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Chockstone Forum - General Discussion

General Climbing Discussion

 Page 1 of 3. Messages 1 to 20 | 21 to 40 | 41 to 47
Author
Selling out

FatBoy
29/12/2004
4:48:06 PM
I sold out. I f---ing sold out. And Iím pissed.

I was going to live the life of the true climber, travelling from crag to crag in my piece-of-shit car, climbing every day Ė except for rain and designated rest days of course. No responsibilities, no cares, no rules, no liabilities, no worries. Just human friends, mechanical friends, chalk, a rope Ö the odd Ďbiner or three. Who wants a mortgage ? Not me. Who wants to work 40 hours a week ? Not me. Who wants someone else telling them they canít go climbing ? Thatís right, nomme.

But it hasnít happened like that and Iíll be stuffed if I can tell you exactly why.

It probably has something to do with me being too stupid to realise how much climbing meant to me at the time. Or it could be the fact that Iíll pretty much say or do anything when Iím chasing a girl. Sometimes these actions come back to bite you. Sometimes for instance, you might actually catch the aforementioned girl, get a full time job, stop climbing, get engaged, get a house, get a mortgage, get married, get another house, get another mortgage, have a kid, get another house, get another mortgage, all the while working 6 years in the same job you donít really like to pay for the two mortgages you have. Just for example.

God I miss summers at Araps. Not even sure what itís like now, I assume itís roughly the same. Mornings started when the sun made your tent unbearably hot. And never before. Breakfast soon after then off to a cool gully since everything else was too oppressively hot. Did Syrinx on a 30 degree day early on in my travels and nearly died. Iím sure thatís why Doggerís gully was so popular. A little bit of actual climbing, a lot of talking climbing. Geez I could talk it up. Back to camp, into my shitbox Celica and back to Nati for a milkshake Ė theyíre not really any better than anywhere else but they seemed better at the time. Further on down to Toolondo if we were feeling frisky Ė it had water back then Ė afternoons back to try a couple more routes maybe, possibly some hacky sacking. Dinner was always that instant pasta that tastes like crap with those overly rich ready made sauces. Hey, Iím not reminiscing fondly about the quality of the food here. Heaps more talking Ė lots of it with strangers, and less about climbing as the night wore on. Increasingly pretentious conversation until the fire which always came in my direction convinced me that sleep was the option of choice.

Get up, someoneís moved out of a prime campsite. I upgrade. Inherit a few tarps to support my massively sunbleached tent. Between all the tarps and my tent, it may keep the rain out - if it ever rains - it may keep the sun off longer and keep me in bed another hour tomorrow morning. Thatíll be fine. I never packed up my tent when I left to go back to the big smoke. Always left it for the next visit Ė couldnít afford to let go of the prime spot. I figured I was in the 2nd or 3rd best spot in the gums, which crapped all over the pines. Never got that great spot that Dave seemed to live permanently in. Come to think of it though, I never brought it home, is my tent still there ?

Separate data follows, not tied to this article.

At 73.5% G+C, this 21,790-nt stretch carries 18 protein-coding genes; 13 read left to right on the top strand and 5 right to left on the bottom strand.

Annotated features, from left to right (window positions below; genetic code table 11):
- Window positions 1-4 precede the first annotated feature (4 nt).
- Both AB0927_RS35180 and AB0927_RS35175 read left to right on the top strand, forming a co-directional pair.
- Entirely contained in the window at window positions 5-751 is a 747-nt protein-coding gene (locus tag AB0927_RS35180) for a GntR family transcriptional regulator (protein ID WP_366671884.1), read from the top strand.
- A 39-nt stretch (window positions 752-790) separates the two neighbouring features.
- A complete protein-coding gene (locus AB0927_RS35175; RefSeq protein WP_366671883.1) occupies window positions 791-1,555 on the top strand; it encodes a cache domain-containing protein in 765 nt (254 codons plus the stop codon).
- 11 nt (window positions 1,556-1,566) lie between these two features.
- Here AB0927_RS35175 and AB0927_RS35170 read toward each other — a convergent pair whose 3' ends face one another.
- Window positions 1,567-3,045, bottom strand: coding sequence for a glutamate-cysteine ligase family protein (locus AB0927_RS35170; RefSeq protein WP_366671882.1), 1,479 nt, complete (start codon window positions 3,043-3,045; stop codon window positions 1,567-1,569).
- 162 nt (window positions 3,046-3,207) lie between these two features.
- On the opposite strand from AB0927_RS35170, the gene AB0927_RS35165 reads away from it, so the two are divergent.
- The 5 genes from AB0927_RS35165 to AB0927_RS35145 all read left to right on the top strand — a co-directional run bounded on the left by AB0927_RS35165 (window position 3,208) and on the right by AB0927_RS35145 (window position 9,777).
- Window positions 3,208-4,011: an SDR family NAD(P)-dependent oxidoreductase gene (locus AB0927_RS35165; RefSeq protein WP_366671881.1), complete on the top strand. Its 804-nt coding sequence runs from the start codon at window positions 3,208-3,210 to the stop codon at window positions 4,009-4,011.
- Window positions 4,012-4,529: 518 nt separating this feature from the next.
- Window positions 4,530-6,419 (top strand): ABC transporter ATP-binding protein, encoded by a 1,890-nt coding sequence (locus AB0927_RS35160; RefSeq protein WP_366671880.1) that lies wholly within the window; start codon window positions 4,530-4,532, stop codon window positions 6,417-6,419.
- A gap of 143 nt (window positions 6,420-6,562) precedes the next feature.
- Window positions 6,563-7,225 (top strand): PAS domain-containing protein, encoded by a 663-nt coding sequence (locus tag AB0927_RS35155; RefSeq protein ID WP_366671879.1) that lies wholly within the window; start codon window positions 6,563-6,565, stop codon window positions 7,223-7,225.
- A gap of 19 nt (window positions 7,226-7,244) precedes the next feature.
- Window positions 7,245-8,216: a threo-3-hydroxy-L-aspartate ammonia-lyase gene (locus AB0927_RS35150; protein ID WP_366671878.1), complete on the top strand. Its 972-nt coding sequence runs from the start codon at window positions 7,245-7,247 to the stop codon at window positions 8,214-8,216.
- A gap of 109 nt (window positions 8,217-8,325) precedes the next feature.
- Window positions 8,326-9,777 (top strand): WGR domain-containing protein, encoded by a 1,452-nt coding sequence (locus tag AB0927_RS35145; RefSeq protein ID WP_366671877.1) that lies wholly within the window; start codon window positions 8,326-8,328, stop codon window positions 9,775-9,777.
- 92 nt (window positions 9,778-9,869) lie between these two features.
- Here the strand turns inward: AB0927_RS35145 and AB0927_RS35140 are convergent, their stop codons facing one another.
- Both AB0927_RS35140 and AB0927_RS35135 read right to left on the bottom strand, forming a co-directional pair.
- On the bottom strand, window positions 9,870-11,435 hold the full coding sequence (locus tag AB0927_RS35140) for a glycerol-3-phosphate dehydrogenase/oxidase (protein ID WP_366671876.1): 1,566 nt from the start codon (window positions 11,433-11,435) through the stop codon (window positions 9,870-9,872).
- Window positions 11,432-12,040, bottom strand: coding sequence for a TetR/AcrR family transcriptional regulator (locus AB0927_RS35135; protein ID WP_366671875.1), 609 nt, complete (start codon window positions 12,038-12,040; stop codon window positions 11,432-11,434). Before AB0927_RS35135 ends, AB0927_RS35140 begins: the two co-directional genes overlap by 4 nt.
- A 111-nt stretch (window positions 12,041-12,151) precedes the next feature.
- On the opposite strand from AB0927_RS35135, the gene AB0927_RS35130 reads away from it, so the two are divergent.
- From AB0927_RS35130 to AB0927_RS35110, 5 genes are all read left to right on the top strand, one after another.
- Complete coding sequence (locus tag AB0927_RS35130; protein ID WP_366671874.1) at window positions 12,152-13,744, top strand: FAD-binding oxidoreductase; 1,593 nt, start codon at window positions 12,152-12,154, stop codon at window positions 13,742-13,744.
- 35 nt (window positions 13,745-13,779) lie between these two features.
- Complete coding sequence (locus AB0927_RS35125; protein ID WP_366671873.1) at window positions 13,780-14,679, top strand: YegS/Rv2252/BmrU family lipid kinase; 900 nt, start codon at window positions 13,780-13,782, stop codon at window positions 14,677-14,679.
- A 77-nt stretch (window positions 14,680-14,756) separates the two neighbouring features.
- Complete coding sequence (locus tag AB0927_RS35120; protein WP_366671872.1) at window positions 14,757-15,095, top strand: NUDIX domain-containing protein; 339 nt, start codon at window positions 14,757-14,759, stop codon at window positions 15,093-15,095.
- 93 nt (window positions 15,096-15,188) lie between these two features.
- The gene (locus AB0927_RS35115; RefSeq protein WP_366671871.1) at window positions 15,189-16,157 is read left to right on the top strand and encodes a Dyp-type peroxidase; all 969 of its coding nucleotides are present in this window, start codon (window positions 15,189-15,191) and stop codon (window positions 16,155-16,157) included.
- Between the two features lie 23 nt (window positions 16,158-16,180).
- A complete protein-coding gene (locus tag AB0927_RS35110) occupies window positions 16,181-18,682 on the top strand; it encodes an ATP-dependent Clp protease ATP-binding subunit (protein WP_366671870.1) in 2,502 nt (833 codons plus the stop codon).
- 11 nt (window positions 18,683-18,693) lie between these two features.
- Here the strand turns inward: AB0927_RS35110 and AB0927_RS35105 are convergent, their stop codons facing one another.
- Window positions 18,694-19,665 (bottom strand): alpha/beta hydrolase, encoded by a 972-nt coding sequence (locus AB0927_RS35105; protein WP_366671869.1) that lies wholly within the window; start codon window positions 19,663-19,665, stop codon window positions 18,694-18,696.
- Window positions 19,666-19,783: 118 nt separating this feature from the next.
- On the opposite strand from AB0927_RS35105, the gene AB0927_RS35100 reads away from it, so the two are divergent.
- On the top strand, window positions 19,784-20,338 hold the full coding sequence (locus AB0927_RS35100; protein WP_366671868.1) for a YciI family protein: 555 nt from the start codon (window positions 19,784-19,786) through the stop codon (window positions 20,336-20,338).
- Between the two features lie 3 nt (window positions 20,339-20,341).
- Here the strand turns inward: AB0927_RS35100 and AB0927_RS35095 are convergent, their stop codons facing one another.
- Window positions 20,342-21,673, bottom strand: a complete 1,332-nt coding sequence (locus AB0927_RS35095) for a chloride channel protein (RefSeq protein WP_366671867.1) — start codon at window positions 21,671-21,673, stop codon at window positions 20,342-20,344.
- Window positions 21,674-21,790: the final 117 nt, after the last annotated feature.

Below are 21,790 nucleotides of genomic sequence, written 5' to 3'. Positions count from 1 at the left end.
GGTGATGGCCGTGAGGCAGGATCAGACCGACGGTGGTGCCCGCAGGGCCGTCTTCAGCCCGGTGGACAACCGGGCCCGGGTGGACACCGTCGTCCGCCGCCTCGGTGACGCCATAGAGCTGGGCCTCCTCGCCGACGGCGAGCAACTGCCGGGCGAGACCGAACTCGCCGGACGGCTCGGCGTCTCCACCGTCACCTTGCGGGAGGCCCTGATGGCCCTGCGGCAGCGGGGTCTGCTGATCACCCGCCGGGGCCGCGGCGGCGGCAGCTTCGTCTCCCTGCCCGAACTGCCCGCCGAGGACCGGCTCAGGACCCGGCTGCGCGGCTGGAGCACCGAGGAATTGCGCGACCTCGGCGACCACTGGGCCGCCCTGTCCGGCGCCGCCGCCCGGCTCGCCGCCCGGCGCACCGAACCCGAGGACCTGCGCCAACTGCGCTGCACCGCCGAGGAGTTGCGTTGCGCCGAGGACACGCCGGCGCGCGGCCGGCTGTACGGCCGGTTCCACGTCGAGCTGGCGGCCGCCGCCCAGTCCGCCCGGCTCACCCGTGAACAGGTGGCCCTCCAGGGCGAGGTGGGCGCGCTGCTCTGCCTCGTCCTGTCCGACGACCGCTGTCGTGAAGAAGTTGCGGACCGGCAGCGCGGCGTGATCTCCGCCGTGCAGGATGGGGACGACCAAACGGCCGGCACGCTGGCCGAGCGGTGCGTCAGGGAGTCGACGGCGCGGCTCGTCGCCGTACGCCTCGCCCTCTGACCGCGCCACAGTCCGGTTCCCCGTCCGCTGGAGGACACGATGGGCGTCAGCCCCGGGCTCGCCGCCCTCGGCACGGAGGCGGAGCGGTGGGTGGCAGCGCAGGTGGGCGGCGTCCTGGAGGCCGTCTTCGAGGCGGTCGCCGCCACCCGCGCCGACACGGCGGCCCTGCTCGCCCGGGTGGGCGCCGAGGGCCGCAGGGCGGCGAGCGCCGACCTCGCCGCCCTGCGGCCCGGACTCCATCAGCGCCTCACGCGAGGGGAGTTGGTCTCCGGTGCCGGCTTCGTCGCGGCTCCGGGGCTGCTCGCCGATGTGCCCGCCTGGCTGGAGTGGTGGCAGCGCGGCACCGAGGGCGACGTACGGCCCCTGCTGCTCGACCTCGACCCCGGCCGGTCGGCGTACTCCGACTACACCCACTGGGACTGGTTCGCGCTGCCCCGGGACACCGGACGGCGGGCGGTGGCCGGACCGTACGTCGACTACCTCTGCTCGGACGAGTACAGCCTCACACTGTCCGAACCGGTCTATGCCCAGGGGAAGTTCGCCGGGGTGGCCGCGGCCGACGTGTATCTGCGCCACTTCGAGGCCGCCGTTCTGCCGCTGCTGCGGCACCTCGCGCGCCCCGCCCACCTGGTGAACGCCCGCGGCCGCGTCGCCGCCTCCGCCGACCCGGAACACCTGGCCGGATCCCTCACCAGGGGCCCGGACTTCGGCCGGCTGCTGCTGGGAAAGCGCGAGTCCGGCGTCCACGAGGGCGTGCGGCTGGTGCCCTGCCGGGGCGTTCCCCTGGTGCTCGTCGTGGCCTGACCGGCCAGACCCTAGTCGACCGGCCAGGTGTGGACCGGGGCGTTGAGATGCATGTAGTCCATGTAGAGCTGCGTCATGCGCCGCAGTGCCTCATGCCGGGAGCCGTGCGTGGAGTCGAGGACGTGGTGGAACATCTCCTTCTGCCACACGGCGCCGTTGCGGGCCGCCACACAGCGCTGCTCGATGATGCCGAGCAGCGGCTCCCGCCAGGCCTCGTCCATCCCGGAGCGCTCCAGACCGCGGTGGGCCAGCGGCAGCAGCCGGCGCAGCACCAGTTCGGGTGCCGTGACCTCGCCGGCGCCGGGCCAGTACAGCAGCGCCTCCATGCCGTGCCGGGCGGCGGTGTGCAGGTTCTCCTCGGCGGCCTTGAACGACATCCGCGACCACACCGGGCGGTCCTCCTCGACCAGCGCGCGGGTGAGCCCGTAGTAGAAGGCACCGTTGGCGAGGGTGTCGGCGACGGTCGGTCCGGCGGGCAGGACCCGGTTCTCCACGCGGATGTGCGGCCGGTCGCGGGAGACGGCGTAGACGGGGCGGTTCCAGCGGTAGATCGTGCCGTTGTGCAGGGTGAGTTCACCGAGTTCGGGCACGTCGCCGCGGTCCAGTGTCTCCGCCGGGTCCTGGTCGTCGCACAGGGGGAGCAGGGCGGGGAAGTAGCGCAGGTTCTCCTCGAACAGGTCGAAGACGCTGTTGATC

And the thing is, there was there was never a conscious decision to stop climbing, it just happened Ė bit by tiny frigginí bit. So let this be a warning to those of you who havenít sold out yet. If you follow the path of least resistance Ė my path - youíll end up like here: fat, bitter, not climbing, and wishing all the while that you did. Itís hard to be a climbing bum, but I admire those who do. Nobody asks whether you want to grow up. If theyíd asked me, I would have told them to piss off and let me enjoy my instant pasta.

Merry Christmas everyone and save travels in the new year to all here..


neats
29/12/2004
4:54:39 PM
Ooohhh... such harsh words! Same appointment tomorrow on that shrink's couch then??!!

mousey
29/12/2004
4:56:56 PM
oy f---thead, wake up buddy! you've got a wife and a son...your own f---ing family, now im no expert on the subject but i reckon that beats rock as sure as rock beats scissors (i agree with neil though its very well written)
merry christmas mate!!

nmonteith
29/12/2004
5:02:16 PM
..thanks for the tip Andrew. Nicely written... i can taste the bitterness!

oweng
29/12/2004
5:17:09 PM
Ah what a tangled web we weave! Your tale of woe should be a lesson to all......

You can always look forward to retirement at 65 (if the government will let us retire). By then in theory youl have paid of the morgages, the kids will have left home, so the only impediment will be the missus. Of course at age 65 you may be struggling to haul yourself up tiptoe ridge, but youll have plenty of time to work harder projects. Perhaps Conifer Crack will be retro bolted by then (who knows what the future may bring), and you can hang the draws of it and siege your way to glory.

Ell
29/12/2004
5:29:23 PM
You may joke about it but I met a retired couple in Paynes Ford, New Zealand who were rock climbing there way around the world. To a fairly high standard as well, except for the lycra... that was unacceptable.

nmonteith
29/12/2004
5:37:09 PM
On 29/12/2004 Ell wrote:
>You may joke about it but I met a retired couple in Paynes Ford, New Zealand
>who were rock climbing there way around the world. To a fairly high standard
>as well, except for the lycra... that was unacceptable.


This was the blue-rinse lycra scene at the Les Gaillands crag this year in Chamonix, France.

mousey
29/12/2004